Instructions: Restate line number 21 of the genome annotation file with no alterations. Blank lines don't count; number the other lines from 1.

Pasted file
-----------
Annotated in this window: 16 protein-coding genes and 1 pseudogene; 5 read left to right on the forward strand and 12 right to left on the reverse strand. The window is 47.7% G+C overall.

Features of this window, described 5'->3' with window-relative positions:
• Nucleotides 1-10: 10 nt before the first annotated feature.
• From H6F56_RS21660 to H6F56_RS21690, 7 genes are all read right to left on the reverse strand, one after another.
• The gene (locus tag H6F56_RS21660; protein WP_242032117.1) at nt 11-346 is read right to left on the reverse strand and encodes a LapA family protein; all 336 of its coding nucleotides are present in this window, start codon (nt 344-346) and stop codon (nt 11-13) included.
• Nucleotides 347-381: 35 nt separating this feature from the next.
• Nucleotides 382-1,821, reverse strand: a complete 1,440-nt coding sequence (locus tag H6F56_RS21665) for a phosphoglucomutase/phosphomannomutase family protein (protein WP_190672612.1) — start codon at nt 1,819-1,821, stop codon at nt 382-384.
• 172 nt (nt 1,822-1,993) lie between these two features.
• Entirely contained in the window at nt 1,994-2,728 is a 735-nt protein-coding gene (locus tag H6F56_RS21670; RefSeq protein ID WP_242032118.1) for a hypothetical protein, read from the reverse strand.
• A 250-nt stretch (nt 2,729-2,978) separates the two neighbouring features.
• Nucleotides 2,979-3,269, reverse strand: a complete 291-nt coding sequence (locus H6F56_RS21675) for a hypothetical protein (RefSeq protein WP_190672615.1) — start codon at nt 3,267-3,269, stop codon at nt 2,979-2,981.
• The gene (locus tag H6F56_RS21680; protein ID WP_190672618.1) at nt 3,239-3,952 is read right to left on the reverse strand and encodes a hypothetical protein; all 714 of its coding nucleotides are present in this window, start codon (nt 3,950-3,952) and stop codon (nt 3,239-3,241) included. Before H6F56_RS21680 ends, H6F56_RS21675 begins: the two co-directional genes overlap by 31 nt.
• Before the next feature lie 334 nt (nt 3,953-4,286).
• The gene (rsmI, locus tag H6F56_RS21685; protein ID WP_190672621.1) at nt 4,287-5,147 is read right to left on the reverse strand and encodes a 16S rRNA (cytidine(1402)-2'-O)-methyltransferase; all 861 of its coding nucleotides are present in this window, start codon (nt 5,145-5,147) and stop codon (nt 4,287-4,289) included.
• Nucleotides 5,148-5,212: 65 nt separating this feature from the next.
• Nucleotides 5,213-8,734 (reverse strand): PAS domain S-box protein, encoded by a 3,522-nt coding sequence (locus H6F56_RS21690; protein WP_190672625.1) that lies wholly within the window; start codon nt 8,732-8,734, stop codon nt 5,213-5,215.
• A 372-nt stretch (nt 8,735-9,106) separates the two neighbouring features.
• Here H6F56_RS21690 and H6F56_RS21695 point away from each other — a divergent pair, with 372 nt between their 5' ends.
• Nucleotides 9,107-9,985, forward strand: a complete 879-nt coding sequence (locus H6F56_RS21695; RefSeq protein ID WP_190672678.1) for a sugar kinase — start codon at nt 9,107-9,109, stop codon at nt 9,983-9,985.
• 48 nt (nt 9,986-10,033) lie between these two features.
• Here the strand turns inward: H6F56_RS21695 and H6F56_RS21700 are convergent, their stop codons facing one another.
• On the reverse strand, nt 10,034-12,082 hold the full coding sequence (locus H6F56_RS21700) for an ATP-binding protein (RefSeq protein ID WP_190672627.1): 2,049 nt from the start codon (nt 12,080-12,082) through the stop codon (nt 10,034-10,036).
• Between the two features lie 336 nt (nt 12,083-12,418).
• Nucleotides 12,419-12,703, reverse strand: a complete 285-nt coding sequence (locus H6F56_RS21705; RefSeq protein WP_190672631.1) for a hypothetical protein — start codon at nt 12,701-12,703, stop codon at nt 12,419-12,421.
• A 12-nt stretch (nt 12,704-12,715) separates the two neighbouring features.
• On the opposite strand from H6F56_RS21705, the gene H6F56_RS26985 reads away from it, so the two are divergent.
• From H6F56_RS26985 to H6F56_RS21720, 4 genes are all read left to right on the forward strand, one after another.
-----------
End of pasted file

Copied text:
• Here the strand turns inward: H6F56_RS21695 and H6F56_RS21700 are convergent, their stop codons facing one another.